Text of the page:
Research themes

Noise and variability in the brain

Brains seem noisy at multiple levels. We seek to understand the role of this noise in neural computation via three complementary hypotheses (all of which are likely to be partially true, depending on the computation and brain region).

  1. “Noise” reflects the encoding of unknown variables. Neural variability at least partially reflects our ignorance of which variables are actually driving responses, and we develop tools to discover unknown variables encoded in neural population responses.
  2. Noise is averaged away or corrected. We use models to understand how microscopic variability in the brain might coexist with simpler emergent macroscopic structure, and to determine which dimensions of microscopic variability matter at larger spatial or temporal scales. We also explore whether the brain might use more sophisticated error correction strategies than simple averaging, such as those that underlie error-correcting codes.
  3. Noise is used for computation. Randomness is a powerful computational resource, and randomized algorithms are often simple to implement and naturally parallel, making them an excellent fit for computation by large, noisy networks of neurons. We draw on recent mathematical frameworks using large, sparse graphs to build models of randomized computation in the brain.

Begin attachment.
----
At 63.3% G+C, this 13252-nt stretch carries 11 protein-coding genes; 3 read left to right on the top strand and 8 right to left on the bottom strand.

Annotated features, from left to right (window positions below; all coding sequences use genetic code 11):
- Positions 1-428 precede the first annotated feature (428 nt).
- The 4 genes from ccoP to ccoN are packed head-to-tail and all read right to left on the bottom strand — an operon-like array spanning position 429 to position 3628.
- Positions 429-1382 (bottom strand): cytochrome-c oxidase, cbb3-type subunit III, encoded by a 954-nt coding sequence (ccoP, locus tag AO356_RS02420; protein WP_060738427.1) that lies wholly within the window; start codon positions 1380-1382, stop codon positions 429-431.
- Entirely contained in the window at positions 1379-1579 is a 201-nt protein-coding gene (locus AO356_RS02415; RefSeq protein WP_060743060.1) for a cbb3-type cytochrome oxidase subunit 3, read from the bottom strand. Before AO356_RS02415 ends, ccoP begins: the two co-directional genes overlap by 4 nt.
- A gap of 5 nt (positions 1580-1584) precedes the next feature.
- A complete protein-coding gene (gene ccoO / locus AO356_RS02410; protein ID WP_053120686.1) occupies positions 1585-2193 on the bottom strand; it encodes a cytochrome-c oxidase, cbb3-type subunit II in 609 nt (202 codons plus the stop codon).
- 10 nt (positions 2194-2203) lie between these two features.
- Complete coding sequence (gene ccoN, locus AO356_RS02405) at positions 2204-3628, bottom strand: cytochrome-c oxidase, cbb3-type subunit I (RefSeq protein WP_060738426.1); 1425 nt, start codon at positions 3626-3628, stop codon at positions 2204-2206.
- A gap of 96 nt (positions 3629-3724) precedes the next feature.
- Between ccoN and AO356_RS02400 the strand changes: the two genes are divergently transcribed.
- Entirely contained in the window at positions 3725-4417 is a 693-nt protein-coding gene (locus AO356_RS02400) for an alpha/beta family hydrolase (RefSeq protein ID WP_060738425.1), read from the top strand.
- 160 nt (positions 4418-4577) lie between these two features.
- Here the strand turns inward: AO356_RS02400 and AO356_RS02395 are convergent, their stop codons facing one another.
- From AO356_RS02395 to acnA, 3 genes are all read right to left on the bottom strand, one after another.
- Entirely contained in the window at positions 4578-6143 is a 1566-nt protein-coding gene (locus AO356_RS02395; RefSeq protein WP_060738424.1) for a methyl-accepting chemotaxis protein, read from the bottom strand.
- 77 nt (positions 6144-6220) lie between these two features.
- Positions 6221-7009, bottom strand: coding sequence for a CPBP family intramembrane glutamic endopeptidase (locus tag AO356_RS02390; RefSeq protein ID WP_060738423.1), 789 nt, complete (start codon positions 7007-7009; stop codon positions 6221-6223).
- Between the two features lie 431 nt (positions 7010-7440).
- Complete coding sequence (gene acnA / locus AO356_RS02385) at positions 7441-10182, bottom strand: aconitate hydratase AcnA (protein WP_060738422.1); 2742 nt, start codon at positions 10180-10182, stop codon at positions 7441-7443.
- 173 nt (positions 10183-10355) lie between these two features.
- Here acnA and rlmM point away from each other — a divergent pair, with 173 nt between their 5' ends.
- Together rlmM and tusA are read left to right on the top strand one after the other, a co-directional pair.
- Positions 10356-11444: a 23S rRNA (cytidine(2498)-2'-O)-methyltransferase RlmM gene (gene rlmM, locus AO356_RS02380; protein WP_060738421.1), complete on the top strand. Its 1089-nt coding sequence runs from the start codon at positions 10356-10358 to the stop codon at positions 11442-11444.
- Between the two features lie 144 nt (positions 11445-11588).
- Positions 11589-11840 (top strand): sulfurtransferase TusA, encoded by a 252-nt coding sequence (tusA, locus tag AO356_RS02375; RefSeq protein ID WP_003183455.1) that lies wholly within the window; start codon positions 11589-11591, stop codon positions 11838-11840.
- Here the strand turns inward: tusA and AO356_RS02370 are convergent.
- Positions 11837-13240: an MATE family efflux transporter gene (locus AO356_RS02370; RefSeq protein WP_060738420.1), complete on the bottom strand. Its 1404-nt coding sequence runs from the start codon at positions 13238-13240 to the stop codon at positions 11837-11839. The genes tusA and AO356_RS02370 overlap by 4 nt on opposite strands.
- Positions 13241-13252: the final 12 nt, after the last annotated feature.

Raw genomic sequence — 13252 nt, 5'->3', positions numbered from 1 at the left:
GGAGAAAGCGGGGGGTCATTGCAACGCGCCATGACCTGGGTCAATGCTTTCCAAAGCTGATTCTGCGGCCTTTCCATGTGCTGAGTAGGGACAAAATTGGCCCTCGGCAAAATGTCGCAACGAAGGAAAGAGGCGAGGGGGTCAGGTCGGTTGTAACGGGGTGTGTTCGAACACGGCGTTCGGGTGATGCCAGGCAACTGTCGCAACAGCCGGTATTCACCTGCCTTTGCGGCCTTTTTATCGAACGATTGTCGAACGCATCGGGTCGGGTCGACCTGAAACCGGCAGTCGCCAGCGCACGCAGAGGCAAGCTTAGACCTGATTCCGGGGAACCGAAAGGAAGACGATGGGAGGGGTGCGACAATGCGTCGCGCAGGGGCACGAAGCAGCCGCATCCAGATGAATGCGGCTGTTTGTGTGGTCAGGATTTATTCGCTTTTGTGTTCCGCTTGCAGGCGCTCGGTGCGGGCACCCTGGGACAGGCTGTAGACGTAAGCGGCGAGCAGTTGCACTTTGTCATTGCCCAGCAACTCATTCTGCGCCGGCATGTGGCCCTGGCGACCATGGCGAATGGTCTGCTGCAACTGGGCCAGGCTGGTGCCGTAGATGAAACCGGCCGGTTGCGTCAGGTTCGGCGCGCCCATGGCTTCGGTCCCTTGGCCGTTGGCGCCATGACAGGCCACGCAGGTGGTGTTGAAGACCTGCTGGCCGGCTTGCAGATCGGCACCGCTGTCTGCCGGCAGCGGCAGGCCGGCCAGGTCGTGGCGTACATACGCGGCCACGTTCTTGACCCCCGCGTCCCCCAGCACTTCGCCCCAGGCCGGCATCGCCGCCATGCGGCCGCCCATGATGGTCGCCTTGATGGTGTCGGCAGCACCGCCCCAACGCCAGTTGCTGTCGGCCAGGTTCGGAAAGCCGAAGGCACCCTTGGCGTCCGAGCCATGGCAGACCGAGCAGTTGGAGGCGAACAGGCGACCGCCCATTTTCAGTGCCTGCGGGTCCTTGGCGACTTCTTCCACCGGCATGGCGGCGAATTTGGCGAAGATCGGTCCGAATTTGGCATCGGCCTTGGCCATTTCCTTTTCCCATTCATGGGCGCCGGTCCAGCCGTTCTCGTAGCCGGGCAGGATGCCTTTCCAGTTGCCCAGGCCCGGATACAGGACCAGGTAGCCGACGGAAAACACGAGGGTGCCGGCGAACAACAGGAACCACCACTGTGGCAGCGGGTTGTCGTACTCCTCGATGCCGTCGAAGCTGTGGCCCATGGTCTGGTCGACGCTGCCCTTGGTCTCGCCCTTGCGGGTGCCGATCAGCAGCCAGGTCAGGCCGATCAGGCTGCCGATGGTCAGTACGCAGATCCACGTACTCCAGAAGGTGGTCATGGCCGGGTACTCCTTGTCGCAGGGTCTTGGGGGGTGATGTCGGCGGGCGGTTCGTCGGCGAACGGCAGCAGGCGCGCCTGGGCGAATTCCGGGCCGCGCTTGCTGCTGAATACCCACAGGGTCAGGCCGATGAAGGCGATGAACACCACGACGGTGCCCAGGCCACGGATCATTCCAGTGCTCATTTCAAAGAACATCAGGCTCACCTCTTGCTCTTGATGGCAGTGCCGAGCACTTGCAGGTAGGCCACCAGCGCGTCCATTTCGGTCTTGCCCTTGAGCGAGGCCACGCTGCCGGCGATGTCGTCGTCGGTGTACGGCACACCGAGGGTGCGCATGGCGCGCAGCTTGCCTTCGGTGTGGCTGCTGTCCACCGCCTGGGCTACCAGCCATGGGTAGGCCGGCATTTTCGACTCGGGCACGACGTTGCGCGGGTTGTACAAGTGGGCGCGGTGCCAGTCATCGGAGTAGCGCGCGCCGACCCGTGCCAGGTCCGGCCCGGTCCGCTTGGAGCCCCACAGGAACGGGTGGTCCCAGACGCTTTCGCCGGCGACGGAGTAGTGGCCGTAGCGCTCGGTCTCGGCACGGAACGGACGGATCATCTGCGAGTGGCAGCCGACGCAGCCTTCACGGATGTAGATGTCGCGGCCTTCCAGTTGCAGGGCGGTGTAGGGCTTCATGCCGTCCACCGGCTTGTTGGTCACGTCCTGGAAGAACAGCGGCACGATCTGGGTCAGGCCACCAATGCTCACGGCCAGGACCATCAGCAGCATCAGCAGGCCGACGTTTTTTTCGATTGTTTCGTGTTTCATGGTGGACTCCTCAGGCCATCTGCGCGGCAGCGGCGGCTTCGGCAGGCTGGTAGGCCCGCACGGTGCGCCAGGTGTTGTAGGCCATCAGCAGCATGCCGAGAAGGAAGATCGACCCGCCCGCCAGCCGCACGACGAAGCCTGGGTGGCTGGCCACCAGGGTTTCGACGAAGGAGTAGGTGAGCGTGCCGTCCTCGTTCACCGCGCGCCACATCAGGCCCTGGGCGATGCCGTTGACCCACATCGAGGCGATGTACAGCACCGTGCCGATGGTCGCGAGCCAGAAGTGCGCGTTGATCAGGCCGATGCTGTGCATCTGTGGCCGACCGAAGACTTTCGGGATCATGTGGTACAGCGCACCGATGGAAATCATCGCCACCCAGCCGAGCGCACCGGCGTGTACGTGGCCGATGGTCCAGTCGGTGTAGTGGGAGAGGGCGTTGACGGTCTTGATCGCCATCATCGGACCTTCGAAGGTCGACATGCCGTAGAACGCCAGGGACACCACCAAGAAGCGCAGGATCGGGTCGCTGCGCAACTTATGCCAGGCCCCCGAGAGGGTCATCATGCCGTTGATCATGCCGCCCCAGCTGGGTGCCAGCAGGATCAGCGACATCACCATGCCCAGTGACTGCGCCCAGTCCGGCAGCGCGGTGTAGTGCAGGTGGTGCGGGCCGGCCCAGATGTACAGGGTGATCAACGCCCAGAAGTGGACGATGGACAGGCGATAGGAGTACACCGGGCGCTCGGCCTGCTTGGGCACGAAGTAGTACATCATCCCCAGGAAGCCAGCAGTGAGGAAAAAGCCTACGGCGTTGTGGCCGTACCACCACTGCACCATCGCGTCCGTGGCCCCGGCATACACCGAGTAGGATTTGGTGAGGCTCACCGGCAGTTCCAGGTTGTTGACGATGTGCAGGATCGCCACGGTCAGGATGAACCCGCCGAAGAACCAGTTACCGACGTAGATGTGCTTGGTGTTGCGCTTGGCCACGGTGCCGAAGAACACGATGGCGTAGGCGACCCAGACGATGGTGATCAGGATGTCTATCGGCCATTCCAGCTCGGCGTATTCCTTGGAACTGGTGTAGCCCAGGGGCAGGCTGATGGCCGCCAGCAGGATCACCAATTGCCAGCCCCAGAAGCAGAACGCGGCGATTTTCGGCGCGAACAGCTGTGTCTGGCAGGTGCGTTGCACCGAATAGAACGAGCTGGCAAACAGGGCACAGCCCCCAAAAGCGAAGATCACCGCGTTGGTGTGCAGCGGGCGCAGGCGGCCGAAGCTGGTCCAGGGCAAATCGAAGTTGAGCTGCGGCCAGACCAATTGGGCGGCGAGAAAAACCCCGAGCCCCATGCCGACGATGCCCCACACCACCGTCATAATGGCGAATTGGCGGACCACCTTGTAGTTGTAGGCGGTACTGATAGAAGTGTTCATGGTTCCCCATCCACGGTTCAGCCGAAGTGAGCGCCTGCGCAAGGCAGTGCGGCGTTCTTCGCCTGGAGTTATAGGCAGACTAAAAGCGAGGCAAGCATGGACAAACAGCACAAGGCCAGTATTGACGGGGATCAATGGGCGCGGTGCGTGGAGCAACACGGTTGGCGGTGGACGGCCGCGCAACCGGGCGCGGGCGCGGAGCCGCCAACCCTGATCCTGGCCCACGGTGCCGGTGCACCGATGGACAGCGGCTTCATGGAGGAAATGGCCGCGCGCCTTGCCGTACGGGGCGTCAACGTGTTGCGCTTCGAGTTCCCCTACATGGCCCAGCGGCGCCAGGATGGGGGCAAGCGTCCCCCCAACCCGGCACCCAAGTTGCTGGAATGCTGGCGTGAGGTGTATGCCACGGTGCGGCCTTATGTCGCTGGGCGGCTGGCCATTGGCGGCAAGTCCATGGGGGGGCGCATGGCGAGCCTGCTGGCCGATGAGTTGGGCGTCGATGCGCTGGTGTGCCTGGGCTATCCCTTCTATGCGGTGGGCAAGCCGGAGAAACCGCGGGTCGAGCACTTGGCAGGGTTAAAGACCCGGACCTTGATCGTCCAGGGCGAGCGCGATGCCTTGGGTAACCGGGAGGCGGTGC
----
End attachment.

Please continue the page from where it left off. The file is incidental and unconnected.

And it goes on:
Computation via dynamics in recurrent networks

We blend approaches from dynamical systems and control with those from information theory and computation to study recurrent networks as dynamical systems that compute. Interests include studying recurrent networks that carry out canonical computations such as memory storage, decision making, and temporal patterning, as well as developing mathematical tools to study these networks in the strongly coupled setting.

Large-scale organization of neural computation

Information processing in the brain is distributed across regions that receive a variety of inputs and use differing strategies to encode information and learn from experience. We model interactions between such disparate brain regions, motivated by the principle that understanding how information is translated will yield insight not only into inter-areal interactions but could also provide context to help understand the computational strategies used by individual regions.

Geometry and dynamics of data and learning

Geometry and dynamical systems formalize our intuitions of space and time, providing powerful mathematical frameworks to approach problems in the natural sciences. We work on data analysis methods and models of learning that draw on geometric and dynamical systems perspectives.